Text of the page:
“In Central Asia, Mongolia, and Tibet, tea leaves were oxidized, dried, and compressed into hard bricks from which chunks could be broken off and immersed in water.” – Robert N. Spengler III in Fruit from the Sands (photo via wikimedia commons)

As dense as this book is, it’s also quite approachable. The information presented in each of the chapters is thorough enough to be textbook material, but Spengler does such a nice job summing up the main points, that there are plenty of great takeaways for the casual reader. For those wanting a deeper dive into the history of our food (which in many ways is the history of us), Spengler’s book is an excellent starting point.

More Reviews of Fruit from the Sands:

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Ground Beetles as Weed Seed Predators

As diurnal animals, we are generally unaware of the slew of animal activity that occurs during the night. Even if we were to venture out in the dark, we still wouldn’t be able to detect much. Our eyes don’t see well in the dark, and shining a bright light to see what’s going on results in chasing away those creatures that prefer darkness. We just have to trust that their out there, and in the case of ground beetles, if they’re present in our gardens we should consider ourselves lucky.

Ground beetles are in the family Carabidae and are one of the largest groups of beetles in the world with species numbering in the tens of thousands. They are largely nocturnal, so even though they are diverse and relatively abundant, we rarely get to see them. Look under a rock or log during the day, and you might see a few scurry away. Or, if you have outdoor container plants, there may be a few of them hiding out under your pots with the pillbugs. At night, they leave the comfort of their hiding places and go out on the hunt, chasing down grasshoppers, caterpillars, beetle grubs, and other arthropods, as well as slugs and snails. Much of their prey consists of common garden pests, making them an excellent form of biological control. And, as if that weren’t enough, some ground beetles also eat the seeds of common weeds.

Harpalus affinis via wikimedia commons

Depending on the species, a single ground beetle can consume around a dozen seeds per night. In general, they prefer the seeds of grasses, lambsquarters (Chenopodium album), pigweeds (Amaranthus spp.), and various plants in the mustard family (Brassicaceae). The seeds of these species are small with seed coats that are easily crushed by a beetle’s mandibles. Providing suitable habitat, avoiding insecticides, and minimizing soil disturbance (i.e. reducing or eliminating tillage) are ways that healthy ground beetle populations can be encouraged and maintained. Ground beetles prefer dense vegetation where they can hide during the daytime. Strips of bunchgrasses and herbaceous perennials planted on slightly raised bed (referred to as beetle banks) are ideal because they provide good cover and keep water from puddling up in the beetles’ hiding spots.

The freshness of weed seeds and the time of year they are available may be determining factors in whether or not ground beetles will help control weed populations. A study published in Weed Science (2014), looked at the seed preferences of Harpalus pensylvanicus, a common species of ground beetle that occurs across North America. When given the choice between year old seeds and freshly fallen seeds of giant foxtail (Setaria faberi), the beetles preferred the fresh ones. The study also found that when giant foxtail was shedding the majority of its seeds, the density of beetles was on the decline, meaning that, at least in this particular study, most of the seeds would go uneaten since fewer beetles were around when the majority of the seeds were made available. Creating habitat that extends the ground beetles’ stay is important if the goal is to maximize the number of weed seeds consumed.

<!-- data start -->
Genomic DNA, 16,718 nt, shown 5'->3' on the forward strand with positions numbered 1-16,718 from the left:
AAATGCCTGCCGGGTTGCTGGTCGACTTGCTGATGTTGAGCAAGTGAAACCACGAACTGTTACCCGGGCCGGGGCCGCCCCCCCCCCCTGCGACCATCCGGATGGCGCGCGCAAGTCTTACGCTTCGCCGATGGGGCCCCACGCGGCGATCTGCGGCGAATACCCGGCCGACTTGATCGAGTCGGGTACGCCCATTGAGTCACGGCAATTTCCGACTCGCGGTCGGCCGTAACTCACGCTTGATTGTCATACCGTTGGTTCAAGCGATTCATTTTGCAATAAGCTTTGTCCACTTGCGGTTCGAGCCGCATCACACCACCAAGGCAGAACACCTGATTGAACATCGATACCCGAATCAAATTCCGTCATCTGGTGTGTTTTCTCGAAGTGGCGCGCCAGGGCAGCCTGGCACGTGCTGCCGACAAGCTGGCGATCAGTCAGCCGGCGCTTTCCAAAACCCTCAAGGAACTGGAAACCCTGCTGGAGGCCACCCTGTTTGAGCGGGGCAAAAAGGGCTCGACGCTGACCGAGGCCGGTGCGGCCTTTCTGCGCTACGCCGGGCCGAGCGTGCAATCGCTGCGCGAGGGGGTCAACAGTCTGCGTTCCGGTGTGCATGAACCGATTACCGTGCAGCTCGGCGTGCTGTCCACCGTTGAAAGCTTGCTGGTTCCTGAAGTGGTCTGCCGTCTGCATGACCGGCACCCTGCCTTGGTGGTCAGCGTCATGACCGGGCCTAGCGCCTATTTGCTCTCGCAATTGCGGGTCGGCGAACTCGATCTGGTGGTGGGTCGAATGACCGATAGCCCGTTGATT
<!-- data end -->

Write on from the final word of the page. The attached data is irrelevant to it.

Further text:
Harpalus pensylvanica via wikimedia commons

Of course, the seeds of all weed species are not considered equal when it comes to ground beetle predation. Several studies have sought to determine which species ground beetles prefer, offering seeds of a variety of weeds in both laboratory and field settings and seeing what the beetles go for. Pinning this down is difficult though because there are numerous species of ground beetles, all varying in size and activity. Their abundances vary from year to year and throughout the year, as do their food sources. Since most of them are generalists, they will feed on what is available at the time. A study published in European Journal of Entomology (2003) found a correlation between seed size and body mass – small beetles were consuming small seeds and large beetles were consuming large seeds, relatively speaking.

Another study published in European Journal of Entomology (2014) compared the preferences of ground beetles in the laboratory to those in the field and found that, in both instances, the seeds of field pansy (Viola arvensis) and shepherd’s purse (Capsella bursa-pastoris) were the preferred choice. The authors note that both species have lipid-rich seeds (or high “energy content”). Might that be a reason for their preference? Or maybe it’s simply a matter of availability and “the history of individual predators and [their] previous encounters with weed seed.” After all, V. arvensis was “the most abundant seed available on the soil surface” in this particular study.

Pterostichus melanarius via wikimedia commons